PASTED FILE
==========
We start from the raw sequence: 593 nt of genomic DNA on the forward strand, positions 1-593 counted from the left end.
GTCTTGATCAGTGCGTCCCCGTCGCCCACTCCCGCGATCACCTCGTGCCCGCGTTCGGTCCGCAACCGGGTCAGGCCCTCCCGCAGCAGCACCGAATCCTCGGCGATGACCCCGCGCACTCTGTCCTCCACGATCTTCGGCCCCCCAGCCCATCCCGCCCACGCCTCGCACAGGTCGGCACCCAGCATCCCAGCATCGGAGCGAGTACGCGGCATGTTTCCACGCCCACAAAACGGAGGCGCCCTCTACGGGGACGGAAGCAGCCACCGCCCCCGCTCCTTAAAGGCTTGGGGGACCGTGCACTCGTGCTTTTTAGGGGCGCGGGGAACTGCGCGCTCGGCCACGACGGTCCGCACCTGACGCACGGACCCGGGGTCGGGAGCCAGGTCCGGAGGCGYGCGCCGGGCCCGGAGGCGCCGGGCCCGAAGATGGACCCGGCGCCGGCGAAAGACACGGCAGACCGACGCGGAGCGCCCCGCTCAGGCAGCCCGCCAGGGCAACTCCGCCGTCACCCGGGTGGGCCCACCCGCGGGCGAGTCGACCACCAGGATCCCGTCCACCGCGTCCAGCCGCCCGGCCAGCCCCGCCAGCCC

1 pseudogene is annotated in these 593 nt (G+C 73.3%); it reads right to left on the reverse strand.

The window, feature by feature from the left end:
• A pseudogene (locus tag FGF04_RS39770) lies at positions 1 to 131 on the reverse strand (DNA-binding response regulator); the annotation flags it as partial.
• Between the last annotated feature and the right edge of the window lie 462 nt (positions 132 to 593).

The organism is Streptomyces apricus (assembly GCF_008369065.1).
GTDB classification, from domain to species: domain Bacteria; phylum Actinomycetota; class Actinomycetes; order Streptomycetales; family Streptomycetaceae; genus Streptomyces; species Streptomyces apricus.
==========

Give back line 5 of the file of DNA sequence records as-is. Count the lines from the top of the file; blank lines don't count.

• A pseudogene (locus tag FGF04_RS39770) lies at positions 1 to 131 on the reverse strand (DNA-binding response regulator); the annotation flags it as partial.